H. & J. Alwes Mineral Water

Provenance: Doug Shutler Collection

Henry and John Alwes were early mineral water manufacturers in Cincinnati, Ohio. It is assumed that they were brothers, both born in Germany in the 1820s. They were in business together for about ten years from 1855 to 1865 located at 127 West 2nd Street (at Front & 2nd). Henry actually started out as a mineral water manufacturer around 1850 located on the south side of Pearl between Vine and Race Streets. Henry would die on November 7, 1866, and John retained the business until his death on July 8, 1868.

In 1851, the mineral water business was very competitive in Cincinnati. as the city was host to eight mineral water factories with 64 employees who produced over $100,000 in annual output.

The difference between ‘soda water’ and ‘mineral water’ during the 19th century was often vague. Soda water was generally considered flavored artificial mineral water with the purposeful addition of carbonation and various compounds and flavoring. Mineral or spring water as it was also called, would generally be natural waters from spring sources that were typically highly mineralized with carbonates like alkaline, sulfurous compounds, and or various salts which often carbonated naturally. The confusion sometimes arises when mineral water was used as a generic term applied to various natural and artificially carbonated, non-artificially flavored waters including many utilized for their perceived medicinal qualities. Please visit the museum Spring & Mineral Water Gallery.

Our cylindrical 7-½” tall bottle was made in a two-leaf mold, has a blob-top applied mouth, and an improved pontil. On the face of the medium blue-green aqua bottle is embossed copy in an arch that reads, ‘H. &. W. ALWES’ with three embossed oversized and exaggerated periods. The second straight line copy is embossed ‘MINERAL WATER’ over a third straight line embossed ‘CINCINNATI. O’.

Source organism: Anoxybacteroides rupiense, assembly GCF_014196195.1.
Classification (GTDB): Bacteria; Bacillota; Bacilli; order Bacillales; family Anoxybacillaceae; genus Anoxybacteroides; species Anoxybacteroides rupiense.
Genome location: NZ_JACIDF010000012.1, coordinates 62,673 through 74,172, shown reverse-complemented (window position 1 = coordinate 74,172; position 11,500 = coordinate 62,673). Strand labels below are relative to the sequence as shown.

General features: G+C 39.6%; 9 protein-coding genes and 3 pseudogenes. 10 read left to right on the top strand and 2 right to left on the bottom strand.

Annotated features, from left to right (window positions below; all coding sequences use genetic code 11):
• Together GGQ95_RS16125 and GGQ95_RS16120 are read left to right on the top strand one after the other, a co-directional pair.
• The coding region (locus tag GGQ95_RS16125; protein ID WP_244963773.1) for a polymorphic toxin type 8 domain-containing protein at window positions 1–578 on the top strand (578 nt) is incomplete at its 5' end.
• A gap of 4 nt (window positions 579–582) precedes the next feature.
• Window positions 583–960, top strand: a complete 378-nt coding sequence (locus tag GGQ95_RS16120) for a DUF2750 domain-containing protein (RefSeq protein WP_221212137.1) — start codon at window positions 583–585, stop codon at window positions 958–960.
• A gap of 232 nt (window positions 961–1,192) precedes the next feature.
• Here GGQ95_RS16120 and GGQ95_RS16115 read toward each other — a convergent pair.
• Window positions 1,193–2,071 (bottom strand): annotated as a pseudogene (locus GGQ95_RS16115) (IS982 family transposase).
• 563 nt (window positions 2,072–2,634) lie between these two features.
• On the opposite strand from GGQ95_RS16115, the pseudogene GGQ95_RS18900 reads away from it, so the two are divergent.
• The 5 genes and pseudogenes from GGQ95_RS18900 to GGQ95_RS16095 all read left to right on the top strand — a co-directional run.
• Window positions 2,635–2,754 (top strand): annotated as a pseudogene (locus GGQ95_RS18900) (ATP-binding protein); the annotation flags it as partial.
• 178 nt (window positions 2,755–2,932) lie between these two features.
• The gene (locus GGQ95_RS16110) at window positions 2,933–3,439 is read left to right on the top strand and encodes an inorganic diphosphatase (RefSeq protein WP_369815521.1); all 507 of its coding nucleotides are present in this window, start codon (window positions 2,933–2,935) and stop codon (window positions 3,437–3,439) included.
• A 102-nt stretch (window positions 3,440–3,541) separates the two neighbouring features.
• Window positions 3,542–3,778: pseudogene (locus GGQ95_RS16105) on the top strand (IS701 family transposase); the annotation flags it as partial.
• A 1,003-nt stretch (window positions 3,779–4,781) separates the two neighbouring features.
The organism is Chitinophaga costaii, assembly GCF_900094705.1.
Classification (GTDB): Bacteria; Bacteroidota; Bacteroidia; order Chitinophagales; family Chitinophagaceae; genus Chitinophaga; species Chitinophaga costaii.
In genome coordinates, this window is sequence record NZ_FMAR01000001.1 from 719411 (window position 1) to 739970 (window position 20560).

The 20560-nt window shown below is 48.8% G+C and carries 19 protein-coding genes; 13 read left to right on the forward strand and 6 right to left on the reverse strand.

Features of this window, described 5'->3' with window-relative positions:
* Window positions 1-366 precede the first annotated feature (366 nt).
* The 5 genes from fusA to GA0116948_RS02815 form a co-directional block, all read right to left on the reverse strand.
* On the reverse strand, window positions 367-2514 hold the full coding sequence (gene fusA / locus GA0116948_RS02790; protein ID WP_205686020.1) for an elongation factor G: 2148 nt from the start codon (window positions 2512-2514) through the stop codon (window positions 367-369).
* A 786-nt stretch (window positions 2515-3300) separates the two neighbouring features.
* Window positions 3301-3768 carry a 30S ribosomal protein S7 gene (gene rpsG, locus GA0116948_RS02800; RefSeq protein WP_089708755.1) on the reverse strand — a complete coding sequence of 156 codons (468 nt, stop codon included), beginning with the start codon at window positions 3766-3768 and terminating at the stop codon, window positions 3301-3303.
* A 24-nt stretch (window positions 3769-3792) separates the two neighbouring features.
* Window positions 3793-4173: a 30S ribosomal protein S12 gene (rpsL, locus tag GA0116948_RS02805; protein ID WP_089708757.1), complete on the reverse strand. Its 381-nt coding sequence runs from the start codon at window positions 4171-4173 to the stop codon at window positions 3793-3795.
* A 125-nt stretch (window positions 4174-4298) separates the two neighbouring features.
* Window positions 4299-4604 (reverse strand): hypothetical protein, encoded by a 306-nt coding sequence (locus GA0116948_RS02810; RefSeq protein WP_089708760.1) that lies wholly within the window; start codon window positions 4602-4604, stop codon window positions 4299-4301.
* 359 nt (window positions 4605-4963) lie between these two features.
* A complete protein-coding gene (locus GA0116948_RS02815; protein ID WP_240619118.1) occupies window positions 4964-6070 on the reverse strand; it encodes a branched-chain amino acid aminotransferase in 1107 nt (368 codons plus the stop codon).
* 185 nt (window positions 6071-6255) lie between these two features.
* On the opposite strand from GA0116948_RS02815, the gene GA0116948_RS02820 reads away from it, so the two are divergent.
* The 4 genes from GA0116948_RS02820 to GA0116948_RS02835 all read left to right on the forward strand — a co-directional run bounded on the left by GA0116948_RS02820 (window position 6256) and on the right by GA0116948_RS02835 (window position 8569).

The reverse of the bottle has a 3/4″ tall embossed serifed ‘A’ for the last name Alwes. Beneath this character, in two lines, is the embossed copy, ‘THIS BOTTLE IS NEVER SOLD.’ Many soda water bottles had extensive base and side wear as soda water bottles were the property of the soda bottler and were sometimes marked like our example, ‘This Bottle is Never Sold’ or similar embossing to that effect.

Support Image: A second example of an H. &. J. Alwes Mineral Water bottle in medium blue aqua glass. – Jim Hagenbuch, Glass Works Auctions 

Support Image: 1850 Cincinnati Riverfront Engraving, Cincinnati landing on the Ohio River c. 1850. Original steel engraving was drawn by K. Fichot and engraved by Ch. Colin and most likely was created for a French publication with illustrations depicting the Americas. Modern-day hand-coloring has been added to this nearly 170-year-old print, which significantly enhances its allure.  

Support: Reference to The American Pontiled Soda Database Project, Tod von Mechow

Support: Reference to PDF Cincinnati a Theory by Mark C. Wiseman. March-April 2015, Bottles and Extras.

Support: Reference to Soda & Beer Bottles of North America, Tod von Mechow

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